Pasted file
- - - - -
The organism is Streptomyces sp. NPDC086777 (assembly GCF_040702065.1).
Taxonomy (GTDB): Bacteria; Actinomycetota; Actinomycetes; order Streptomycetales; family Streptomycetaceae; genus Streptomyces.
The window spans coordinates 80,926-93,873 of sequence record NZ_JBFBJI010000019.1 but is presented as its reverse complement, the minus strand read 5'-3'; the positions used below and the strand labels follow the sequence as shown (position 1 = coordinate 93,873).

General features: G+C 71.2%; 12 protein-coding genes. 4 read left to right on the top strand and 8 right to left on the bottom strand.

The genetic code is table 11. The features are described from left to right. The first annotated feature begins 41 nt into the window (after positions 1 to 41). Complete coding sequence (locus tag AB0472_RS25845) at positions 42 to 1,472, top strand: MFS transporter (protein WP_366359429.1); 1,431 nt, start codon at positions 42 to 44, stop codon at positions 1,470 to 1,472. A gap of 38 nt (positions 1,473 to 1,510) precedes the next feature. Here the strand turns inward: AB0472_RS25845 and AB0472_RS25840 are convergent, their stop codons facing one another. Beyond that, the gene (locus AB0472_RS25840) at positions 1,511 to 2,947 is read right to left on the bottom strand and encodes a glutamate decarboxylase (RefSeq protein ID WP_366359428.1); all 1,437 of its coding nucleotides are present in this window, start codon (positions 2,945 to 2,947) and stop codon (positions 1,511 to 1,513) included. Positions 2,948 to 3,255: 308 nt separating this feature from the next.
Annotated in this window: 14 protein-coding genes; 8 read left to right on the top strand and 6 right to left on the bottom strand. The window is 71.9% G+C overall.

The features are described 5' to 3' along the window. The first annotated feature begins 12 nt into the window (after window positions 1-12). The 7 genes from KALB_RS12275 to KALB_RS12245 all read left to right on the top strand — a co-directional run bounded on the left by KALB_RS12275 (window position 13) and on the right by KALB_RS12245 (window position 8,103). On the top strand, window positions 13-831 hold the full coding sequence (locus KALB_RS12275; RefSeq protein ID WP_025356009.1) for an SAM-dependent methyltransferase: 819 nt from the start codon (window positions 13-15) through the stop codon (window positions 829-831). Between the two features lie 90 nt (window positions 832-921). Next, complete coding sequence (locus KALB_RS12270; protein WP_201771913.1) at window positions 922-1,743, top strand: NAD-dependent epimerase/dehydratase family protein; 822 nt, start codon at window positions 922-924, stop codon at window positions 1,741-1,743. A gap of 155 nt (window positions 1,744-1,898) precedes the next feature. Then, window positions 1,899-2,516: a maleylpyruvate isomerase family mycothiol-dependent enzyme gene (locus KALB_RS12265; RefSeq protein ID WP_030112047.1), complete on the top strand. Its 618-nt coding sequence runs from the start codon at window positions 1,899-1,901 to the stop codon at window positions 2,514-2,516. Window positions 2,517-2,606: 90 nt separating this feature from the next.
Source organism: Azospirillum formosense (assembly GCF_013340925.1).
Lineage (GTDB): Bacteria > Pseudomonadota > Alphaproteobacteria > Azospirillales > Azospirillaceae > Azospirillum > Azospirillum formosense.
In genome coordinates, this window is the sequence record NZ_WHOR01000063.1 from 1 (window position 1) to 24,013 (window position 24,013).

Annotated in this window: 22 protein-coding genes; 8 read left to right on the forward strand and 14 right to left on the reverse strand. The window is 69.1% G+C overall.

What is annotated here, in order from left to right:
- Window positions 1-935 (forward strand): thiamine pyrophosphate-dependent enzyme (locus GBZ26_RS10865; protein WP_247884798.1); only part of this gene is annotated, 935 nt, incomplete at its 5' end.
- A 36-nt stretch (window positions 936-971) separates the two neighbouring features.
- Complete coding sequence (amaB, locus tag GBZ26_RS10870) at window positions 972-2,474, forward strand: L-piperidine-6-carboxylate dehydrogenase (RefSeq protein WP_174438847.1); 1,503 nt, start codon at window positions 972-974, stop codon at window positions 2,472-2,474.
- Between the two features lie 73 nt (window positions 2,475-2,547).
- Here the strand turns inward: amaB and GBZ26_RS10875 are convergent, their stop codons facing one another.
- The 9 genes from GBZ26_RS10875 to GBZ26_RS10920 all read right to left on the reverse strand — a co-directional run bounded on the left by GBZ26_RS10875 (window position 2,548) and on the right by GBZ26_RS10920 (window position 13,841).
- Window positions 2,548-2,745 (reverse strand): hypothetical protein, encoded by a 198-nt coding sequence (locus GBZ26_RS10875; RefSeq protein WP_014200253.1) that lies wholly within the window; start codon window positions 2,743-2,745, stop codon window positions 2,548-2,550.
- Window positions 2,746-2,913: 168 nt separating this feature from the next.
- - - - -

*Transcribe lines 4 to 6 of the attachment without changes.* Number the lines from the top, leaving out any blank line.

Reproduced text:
General features: G+C 71.2%; 12 protein-coding genes. 4 read left to right on the top strand and 8 right to left on the bottom strand.

The genetic code is table 11. The features are described from left to right. The first annotated feature begins 41 nt into the window (after positions 1 to 41). Complete coding sequence (locus tag AB0472_RS25845) at positions 42 to 1,472, top strand: MFS transporter (protein WP_366359429.1); 1,431 nt, start codon at positions 42 to 44, stop codon at positions 1,470 to 1,472. A gap of 38 nt (positions 1,473 to 1,510) precedes the next feature. Here the strand turns inward: AB0472_RS25845 and AB0472_RS25840 are convergent, their stop codons facing one another. Beyond that, the gene (locus AB0472_RS25840) at positions 1,511 to 2,947 is read right to left on the bottom strand and encodes a glutamate decarboxylase (RefSeq protein ID WP_366359428.1); all 1,437 of its coding nucleotides are present in this window, start codon (positions 2,945 to 2,947) and stop codon (positions 1,511 to 1,513) included. Positions 2,948 to 3,255: 308 nt separating this feature from the next.
Annotated in this window: 14 protein-coding genes; 8 read left to right on the top strand and 6 right to left on the bottom strand. The window is 71.9% G+C overall.